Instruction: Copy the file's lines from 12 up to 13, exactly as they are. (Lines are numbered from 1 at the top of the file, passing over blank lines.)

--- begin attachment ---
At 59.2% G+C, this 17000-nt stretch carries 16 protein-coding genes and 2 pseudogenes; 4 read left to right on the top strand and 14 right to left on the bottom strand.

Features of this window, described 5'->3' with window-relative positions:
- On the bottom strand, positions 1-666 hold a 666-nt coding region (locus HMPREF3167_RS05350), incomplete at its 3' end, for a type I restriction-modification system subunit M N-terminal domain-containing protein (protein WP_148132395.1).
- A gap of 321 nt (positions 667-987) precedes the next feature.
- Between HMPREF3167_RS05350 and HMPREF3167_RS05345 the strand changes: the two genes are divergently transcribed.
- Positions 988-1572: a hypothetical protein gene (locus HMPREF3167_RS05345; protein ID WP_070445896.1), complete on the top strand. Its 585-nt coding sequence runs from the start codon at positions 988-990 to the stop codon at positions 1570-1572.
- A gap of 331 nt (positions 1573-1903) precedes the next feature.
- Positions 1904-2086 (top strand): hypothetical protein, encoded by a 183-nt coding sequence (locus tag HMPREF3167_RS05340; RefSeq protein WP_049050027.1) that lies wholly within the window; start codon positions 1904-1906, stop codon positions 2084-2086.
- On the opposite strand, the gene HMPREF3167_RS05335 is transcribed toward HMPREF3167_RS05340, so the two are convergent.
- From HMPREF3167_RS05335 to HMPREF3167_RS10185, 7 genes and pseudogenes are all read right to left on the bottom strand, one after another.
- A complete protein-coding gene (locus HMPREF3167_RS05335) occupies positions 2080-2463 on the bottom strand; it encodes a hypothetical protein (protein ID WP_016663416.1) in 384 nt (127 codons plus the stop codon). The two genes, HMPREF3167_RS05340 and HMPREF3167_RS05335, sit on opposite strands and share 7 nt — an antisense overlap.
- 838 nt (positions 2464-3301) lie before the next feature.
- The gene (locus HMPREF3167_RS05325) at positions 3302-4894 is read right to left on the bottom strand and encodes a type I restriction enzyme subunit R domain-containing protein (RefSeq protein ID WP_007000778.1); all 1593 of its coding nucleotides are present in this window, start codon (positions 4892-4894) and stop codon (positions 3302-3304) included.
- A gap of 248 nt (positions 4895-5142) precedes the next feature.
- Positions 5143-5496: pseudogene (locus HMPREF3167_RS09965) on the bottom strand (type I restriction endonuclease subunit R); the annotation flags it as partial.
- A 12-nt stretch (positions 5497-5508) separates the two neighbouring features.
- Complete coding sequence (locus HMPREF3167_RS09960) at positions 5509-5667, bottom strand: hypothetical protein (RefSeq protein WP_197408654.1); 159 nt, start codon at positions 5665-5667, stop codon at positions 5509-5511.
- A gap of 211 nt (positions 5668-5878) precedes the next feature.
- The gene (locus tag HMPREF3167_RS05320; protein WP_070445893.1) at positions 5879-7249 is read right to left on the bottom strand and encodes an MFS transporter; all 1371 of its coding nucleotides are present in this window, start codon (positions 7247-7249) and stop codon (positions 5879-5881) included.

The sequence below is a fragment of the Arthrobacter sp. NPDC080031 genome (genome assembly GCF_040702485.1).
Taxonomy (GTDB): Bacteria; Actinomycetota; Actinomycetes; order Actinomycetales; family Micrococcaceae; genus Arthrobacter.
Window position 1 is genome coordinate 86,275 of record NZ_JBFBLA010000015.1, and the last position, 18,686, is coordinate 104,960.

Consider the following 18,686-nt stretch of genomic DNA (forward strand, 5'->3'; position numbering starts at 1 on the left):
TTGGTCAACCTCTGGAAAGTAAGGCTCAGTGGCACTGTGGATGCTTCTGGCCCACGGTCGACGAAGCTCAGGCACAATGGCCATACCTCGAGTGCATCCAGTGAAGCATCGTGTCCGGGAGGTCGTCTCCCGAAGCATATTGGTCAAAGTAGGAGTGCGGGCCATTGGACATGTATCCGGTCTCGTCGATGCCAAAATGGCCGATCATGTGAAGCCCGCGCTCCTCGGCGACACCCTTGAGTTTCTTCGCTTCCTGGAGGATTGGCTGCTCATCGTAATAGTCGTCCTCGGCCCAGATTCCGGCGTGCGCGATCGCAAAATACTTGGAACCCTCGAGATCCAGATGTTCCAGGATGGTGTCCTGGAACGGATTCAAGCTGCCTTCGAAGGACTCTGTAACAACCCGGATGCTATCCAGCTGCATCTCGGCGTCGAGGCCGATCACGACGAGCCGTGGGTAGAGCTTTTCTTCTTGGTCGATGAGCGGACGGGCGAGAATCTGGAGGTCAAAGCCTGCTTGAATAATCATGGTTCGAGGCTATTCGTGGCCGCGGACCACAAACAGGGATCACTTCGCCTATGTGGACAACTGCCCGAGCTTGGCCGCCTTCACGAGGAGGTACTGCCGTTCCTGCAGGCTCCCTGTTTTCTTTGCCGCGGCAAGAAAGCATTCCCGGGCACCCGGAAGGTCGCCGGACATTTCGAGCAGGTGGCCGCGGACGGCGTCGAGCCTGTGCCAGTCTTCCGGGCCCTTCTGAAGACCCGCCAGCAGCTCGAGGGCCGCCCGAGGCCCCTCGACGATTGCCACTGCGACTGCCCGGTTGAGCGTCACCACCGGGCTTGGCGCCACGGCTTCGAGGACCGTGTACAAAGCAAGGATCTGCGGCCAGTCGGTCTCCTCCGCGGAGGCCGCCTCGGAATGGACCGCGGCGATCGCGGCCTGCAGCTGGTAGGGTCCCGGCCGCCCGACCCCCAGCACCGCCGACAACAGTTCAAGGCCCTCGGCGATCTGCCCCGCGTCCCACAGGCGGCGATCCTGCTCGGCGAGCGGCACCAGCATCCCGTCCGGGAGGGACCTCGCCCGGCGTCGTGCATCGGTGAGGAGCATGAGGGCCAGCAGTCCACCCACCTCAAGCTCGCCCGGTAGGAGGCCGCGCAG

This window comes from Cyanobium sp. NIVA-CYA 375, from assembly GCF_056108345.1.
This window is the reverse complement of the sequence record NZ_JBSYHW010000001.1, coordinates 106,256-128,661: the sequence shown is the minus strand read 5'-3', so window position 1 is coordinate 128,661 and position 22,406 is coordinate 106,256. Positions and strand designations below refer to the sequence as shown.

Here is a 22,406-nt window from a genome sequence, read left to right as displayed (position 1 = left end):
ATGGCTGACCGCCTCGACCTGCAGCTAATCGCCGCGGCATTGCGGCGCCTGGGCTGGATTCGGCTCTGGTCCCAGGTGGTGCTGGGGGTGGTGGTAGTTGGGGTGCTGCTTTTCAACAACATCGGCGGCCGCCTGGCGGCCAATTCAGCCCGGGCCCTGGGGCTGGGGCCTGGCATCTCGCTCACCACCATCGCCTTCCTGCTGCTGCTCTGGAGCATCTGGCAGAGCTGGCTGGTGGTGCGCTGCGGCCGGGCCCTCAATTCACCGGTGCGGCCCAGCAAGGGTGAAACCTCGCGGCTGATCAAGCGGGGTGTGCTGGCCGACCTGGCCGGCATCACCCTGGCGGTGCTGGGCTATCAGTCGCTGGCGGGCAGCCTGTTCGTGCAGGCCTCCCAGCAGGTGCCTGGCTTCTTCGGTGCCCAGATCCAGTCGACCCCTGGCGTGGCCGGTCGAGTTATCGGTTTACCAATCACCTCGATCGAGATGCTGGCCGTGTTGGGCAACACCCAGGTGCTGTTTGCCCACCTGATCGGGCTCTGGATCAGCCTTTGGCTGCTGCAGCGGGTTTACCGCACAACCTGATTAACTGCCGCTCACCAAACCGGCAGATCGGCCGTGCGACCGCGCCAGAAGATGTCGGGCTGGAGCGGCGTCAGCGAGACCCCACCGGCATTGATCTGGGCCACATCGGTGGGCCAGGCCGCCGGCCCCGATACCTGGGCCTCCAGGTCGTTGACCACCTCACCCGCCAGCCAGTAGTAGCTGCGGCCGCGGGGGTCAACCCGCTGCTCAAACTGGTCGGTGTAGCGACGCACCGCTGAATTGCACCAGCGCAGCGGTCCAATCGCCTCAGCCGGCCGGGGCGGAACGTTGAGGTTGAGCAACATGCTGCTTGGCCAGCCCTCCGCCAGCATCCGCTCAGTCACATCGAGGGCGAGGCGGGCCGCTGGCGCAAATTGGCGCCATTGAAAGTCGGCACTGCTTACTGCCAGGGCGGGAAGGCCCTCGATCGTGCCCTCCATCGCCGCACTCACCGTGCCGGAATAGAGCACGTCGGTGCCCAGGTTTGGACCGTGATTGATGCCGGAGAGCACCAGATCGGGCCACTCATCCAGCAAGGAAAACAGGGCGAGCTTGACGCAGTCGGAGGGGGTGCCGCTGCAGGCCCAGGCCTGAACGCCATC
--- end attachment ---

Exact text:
- 838 nt (positions 2464-3301) lie before the next feature.
- The gene (locus HMPREF3167_RS05325) at positions 3302-4894 is read right to left on the bottom strand and encodes a type I restriction enzyme subunit R domain-containing protein (RefSeq protein ID WP_007000778.1); all 1593 of its coding nucleotides are present in this window, start codon (positions 4892-4894) and stop codon (positions 3302-3304) included.